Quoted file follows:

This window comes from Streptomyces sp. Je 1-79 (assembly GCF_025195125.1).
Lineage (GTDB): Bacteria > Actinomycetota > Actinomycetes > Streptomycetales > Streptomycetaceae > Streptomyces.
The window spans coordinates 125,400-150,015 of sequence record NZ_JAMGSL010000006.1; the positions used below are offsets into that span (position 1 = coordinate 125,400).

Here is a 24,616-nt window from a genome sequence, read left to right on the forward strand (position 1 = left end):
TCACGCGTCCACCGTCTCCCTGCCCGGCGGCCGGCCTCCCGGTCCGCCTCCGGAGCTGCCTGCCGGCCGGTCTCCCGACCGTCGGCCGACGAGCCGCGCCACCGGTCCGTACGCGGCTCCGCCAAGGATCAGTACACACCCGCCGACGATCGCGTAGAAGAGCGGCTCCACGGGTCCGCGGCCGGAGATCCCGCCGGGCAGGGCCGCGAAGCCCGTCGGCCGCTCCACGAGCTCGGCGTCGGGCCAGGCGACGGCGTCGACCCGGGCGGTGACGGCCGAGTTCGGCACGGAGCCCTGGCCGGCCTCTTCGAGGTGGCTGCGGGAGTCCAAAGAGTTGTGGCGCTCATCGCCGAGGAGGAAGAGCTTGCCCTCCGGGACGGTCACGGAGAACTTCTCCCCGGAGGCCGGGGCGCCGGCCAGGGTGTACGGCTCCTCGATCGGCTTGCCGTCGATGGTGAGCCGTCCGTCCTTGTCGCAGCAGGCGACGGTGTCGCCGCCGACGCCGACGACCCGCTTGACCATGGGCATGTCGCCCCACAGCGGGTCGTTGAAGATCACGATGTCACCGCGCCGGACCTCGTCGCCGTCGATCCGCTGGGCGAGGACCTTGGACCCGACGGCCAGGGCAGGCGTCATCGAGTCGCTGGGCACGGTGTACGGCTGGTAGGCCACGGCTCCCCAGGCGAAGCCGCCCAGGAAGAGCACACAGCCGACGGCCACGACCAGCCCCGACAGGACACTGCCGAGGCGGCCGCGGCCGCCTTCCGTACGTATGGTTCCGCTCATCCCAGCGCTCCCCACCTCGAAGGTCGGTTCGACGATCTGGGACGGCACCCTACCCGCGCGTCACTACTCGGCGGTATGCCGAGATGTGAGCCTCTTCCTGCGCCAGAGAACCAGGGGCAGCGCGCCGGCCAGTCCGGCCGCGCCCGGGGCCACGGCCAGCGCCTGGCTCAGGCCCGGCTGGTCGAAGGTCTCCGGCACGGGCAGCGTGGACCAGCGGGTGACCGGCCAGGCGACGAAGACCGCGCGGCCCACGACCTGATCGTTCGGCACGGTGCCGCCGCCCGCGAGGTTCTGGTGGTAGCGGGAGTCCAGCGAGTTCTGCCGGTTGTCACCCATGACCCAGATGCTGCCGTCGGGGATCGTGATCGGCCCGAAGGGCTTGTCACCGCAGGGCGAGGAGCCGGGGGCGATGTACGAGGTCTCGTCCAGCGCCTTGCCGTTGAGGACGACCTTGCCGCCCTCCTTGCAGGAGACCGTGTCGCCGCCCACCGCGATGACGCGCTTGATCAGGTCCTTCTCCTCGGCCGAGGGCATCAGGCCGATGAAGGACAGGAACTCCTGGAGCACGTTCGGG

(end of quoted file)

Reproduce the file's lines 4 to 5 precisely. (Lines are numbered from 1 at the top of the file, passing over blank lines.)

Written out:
Here is a 24,616-nt window from a genome sequence, read left to right on the forward strand (position 1 = left end):
TCACGCGTCCACCGTCTCCCTGCCCGGCGGCCGGCCTCCCGGTCCGCCTCCGGAGCTGCCTGCCGGCCGGTCTCCCGACCGTCGGCCGACGAGCCGCGCCACCGGTCCGTACGCGGCTCCGCCAAGGATCAGTACACACCCGCCGACGATCGCGTAGAAGAGCGGCTCCACGGGTCCGCGGCCGGAGATCCCGCCGGGCAGGGCCGCGAAGCCCGTCGGCCGCTCCACGAGCTCGGCGTCGGGCCAGGCGACGGCGTCGACCCGGGCGGTGACGGCCGAGTTCGGCACGGAGCCCTGGCCGGCCTCTTCGAGGTGGCTGCGGGAGTCCAAAGAGTTGTGGCGCTCATCGCCGAGGAGGAAGAGCTTGCCCTCCGGGACGGTCACGGAGAACTTCTCCCCGGAGGCCGGGGCGCCGGCCAGGGTGTACGGCTCCTCGATCGGCTTGCCGTCGATGGTGAGCCGTCCGTCCTTGTCGCAGCAGGCGACGGTGTCGCCGCCGACGCCGACGACCCGCTTGACCATGGGCATGTCGCCCCACAGCGGGTCGTTGAAGATCACGATGTCACCGCGCCGGACCTCGTCGCCGTCGATCCGCTGGGCGAGGACCTTGGACCCGACGGCCAGGGCAGGCGTCATCGAGTCGCTGGGCACGGTGTACGGCTGGTAGGCCACGGCTCCCCAGGCGAAGCCGCCCAGGAAGAGCACACAGCCGACGGCCACGACCAGCCCCGACAGGACACTGCCGAGGCGGCCGCGGCCGCCTTCCGTACGTATGGTTCCGCTCATCCCAGCGCTCCCCACCTCGAAGGTCGGTTCGACGATCTGGGACGGCACCCTACCCGCGCGTCACTACTCGGCGGTATGCCGAGATGTGAGCCTCTTCCTGCGCCAGAGAACCAGGGGCAGCGCGCCGGCCAGTCCGGCCGCGCCCGGGGCCACGGCCAGCGCCTGGCTCAGGCCCGGCTGGTCGAAGGTCTCCGGCACGGGCAGCGTGGACCAGCGGGTGACCGGCCAGGCGACGAAGACCGCGCGGCCCACGACCTGATCGTTCGGCACGGTGCCGCCGCCCGCGAGGTTCTGGTGGTAGCGGGAGTCCAGCGAGTTCTGCCGGTTGTCACCCATGACCCAGATGCTGCCGTCGGGGATCGTGATCGGCCCGAAGGGCTTGTCACCGCAGGGCGAGGAGCCGGGGGCGATGTACGAGGTCTCGTCCAGCGCCTTGCCGTTGAGGACGACCTTGCCGCCCTCCTTGCAGGAGACCGTGTCGCCGCCCACCGCGATGACGCGCTTGATCAGGTCCTTCTCCTCGGCCGAGGGCATCAGGCCGATGAAGGACAGGAACTCCTGGAGCACGTTCGGG